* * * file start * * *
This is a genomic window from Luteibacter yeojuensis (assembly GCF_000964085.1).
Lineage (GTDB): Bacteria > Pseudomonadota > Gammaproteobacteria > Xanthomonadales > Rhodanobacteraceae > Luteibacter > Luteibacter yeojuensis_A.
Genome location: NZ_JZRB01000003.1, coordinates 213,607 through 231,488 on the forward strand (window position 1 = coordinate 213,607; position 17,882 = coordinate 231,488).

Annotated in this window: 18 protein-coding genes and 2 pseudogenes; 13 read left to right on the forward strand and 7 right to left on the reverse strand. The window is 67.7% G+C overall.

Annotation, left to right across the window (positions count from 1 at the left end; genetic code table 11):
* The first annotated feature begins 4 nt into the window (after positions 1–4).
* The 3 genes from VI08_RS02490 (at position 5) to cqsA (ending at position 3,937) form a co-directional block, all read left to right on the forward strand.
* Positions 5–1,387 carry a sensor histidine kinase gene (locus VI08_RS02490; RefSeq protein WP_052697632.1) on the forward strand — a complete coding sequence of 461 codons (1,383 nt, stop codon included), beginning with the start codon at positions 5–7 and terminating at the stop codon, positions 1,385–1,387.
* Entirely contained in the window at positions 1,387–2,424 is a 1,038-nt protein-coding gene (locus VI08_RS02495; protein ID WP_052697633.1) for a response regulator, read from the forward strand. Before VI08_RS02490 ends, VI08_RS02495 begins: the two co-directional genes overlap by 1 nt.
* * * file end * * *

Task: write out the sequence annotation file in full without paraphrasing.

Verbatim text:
This is a genomic window from Luteibacter yeojuensis (assembly GCF_000964085.1).
Lineage (GTDB): Bacteria > Pseudomonadota > Gammaproteobacteria > Xanthomonadales > Rhodanobacteraceae > Luteibacter > Luteibacter yeojuensis_A.
Genome location: NZ_JZRB01000003.1, coordinates 213,607 through 231,488 on the forward strand (window position 1 = coordinate 213,607; position 17,882 = coordinate 231,488).

Annotated in this window: 18 protein-coding genes and 2 pseudogenes; 13 read left to right on the forward strand and 7 right to left on the reverse strand. The window is 67.7% G+C overall.

Annotation, left to right across the window (positions count from 1 at the left end; genetic code table 11):
* The first annotated feature begins 4 nt into the window (after positions 1–4).
* The 3 genes from VI08_RS02490 (at position 5) to cqsA (ending at position 3,937) form a co-directional block, all read left to right on the forward strand.
* Positions 5–1,387 carry a sensor histidine kinase gene (locus VI08_RS02490; RefSeq protein WP_052697632.1) on the forward strand — a complete coding sequence of 461 codons (1,383 nt, stop codon included), beginning with the start codon at positions 5–7 and terminating at the stop codon, positions 1,385–1,387.
* Entirely contained in the window at positions 1,387–2,424 is a 1,038-nt protein-coding gene (locus VI08_RS02495; protein ID WP_052697633.1) for a response regulator, read from the forward strand. Before VI08_RS02490 ends, VI08_RS02495 begins: the two co-directional genes overlap by 1 nt.